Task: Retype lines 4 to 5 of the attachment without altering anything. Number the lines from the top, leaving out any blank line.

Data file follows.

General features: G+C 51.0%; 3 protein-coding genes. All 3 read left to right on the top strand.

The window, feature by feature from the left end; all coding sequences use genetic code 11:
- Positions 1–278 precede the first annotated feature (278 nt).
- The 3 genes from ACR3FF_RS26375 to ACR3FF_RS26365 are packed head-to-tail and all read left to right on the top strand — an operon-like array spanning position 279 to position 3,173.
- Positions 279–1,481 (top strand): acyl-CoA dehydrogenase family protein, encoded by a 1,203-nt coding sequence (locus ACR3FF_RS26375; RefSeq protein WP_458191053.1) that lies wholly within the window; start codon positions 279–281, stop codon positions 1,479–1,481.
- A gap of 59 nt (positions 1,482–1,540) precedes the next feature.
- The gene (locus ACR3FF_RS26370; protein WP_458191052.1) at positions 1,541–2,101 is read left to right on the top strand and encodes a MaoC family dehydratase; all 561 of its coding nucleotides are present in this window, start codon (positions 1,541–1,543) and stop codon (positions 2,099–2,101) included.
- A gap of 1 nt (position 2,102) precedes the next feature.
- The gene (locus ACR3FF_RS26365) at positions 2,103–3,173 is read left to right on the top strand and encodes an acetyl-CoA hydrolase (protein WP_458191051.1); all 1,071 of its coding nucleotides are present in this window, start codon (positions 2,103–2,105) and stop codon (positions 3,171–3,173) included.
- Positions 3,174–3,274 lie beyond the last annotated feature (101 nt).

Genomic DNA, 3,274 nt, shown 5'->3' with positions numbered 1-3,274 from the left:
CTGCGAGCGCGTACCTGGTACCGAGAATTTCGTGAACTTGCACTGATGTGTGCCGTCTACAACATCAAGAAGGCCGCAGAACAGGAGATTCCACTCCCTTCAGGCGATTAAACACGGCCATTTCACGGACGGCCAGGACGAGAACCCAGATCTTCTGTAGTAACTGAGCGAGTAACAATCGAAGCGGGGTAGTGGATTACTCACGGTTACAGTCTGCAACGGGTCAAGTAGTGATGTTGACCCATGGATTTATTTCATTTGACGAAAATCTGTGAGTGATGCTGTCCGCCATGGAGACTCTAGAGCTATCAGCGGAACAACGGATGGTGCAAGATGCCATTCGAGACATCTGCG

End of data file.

- The 3 genes from ACR3FF_RS26375 to ACR3FF_RS26365 are packed head-to-tail and all read left to right on the top strand — an operon-like array spanning position 279 to position 3,173.
- Positions 279–1,481 (top strand): acyl-CoA dehydrogenase family protein, encoded by a 1,203-nt coding sequence (locus ACR3FF_RS26375; RefSeq protein WP_458191053.1) that lies wholly within the window; start codon positions 279–281, stop codon positions 1,479–1,481.